Environment and Energy

Rig Count Increases as Oil Price Tops $70 Per Barrel

Written by Peter Wright

With the price of oil now above $70 per barrel, the prospects appear positive for oil country tubular goods. But economic and political tensions on a global scale will keep energy prices uncertain.

The spot price of West Texas Intermediate (WTI) broke through $70 on May 7 for the first time since Nov. 27, 2014. The price remained above $70 for six of seven working days to close at $71.01 on May 14. The total number of operating rigs exploring for oil and gas increased by 24 in the first two weeks of May to reach 1,046 on May 18. Nineteen of the 24 were in oil exploration. The prices of oil and natural gas drive the consumption of energy-related steel products including oil country tubular goods, pipe fittings and well head equipment, among others. Welded tubular goods (not including OCTG) consumed about 5.5 million tons of hot rolled sheet in 2017.

On May 5, the CME Group published an article with the following conclusions: “U.S. oil production may steadily rise to over 12 million barrels a day by the second half of 2019, so long as the 12- to 24-month futures price of oil remains around $55 per barrel or higher. Note that it is the medium-term futures price, not the spot price, that will drive U.S. production higher. If Saudi Arabia and Russia resume full production as oil approaches their price targets, the combination of U.S., Saudi and Russian oil production increases may serve as a powerful limit on further oil price increases. The upside wild card is the Mideast oil price risk premium, currently estimated at $7 per barrel, which could go higher if Saudi-Iran tensions worsen. The downside wild card is the sustainability of healthy global growth, which would be endangered if a full-scale tit-for-tat trade war broke out.”

Figure 1 shows historical oil and gas prices from January 2000 through May 14, 2018. Our price and inventory data come from the Energy Information Administration (EIA), which reported that the price of natural gas at the Henry Hub in Louisiana through May 9 at $2.76 has changed by only one cent in four months. There was a brief spike in the price of gas in January when the price reached $4.28 on Jan. 5. (Note, Figure 1 shows only one result for the mid-point of each month.) That was the first time for gas to break through $4.00 since November 2014.

Stocks of crude oil in the U.S. didn’t changed much in the 10 weeks through May 11, but are down by over 114 million barrels year over year. Figure 2 shows the inventory level, including the strategic petroleum reserve and the year-over-year change.

Figure 3 breaks total crude inventory into the working portion and the strategic petroleum reserve. Total inventories declined every month for almost a year, but are still historically high.

The total number of operating rigs in the U.S. on May 18 was 1,046, up from 1,008 in our last update on April 11 and the highest since March 27, 2015. Figure 4 shows the total number of operating rigs in the U.S. and the weekly change.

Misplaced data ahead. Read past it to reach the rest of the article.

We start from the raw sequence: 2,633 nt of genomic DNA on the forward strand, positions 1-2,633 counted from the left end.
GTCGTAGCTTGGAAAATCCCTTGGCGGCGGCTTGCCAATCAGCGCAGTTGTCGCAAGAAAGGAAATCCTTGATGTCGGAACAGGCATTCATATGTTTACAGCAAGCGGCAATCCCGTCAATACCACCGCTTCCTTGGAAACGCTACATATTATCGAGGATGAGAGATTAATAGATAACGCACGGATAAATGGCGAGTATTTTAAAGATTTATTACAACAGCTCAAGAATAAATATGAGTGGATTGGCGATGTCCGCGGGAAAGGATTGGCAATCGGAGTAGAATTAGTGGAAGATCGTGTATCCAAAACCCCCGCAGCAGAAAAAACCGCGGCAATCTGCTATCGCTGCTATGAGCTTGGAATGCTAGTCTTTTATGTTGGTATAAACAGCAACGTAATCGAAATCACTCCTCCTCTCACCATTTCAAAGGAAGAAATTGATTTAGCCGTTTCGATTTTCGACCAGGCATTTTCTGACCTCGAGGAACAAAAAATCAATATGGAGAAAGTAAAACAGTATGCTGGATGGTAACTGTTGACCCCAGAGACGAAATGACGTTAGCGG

The oil rig count had a low point of 316 on June 27, 2016, and stood at 844 on May 18, 2018. The U.S. gas rig count rose from its low point of 81 on Aug. 5, 2016, to 200 on May 18. The year-over-year growth rate of total U.S. operating rigs was 19.1 percent in the latest data. Figure 5 shows the Baker Hughes U.S. Rotary Rig Counts for oil and gas equipment in the U.S. (explanation below).

On a regional basis in the U.S., the big three states for operating rigs are Texas, Oklahoma and North Dakota. Figure 6 shows the land rig count in those states since 2000 and that non-conventional drilling in North Dakota has declined by 65 percent from its heyday in late 2014. This is not as bad as it sounds because previously drilled and capped wells are being put back on stream. In fact, the North Dakota active count has increased by 12 since the beginning of March.

Figure 7 illustrates the monthly U.S. oilfield production of crude from January 1970 through February 2018 (latest data available). Revisions to recent data resulted in December 2017 being declared the highest ever month of production, breaking a record that stood since November 1970. In December 2017, production was 310.729 million barrels, declining to 287.379 million in February.

Figure 8 compares oil production and the oil rig count and shows how the increase in exploratory wells drove production from 2009 through late 2014 when the oil price collapsed. The subsequent decline in production was much less marked and is again increasing. Our take on this is that the huge increase in exploratory oil rigs beginning in 2009 may have been an anomaly and that we won’t see a repeat of the number operating in 2014 for a very long time.

Baker Hughes Rotary Rig Count: This is a weekly census of the number of drilling rigs actively exploring for or developing oil or natural gas in the United States. Rigs are considered active from the time they break ground until the time they reach their target depth and may be establishing a new well or sidetracking an existing one. The Baker Hughes Rotary Rig count includes only those rigs that are significant consumers of oilfield services and supplies.

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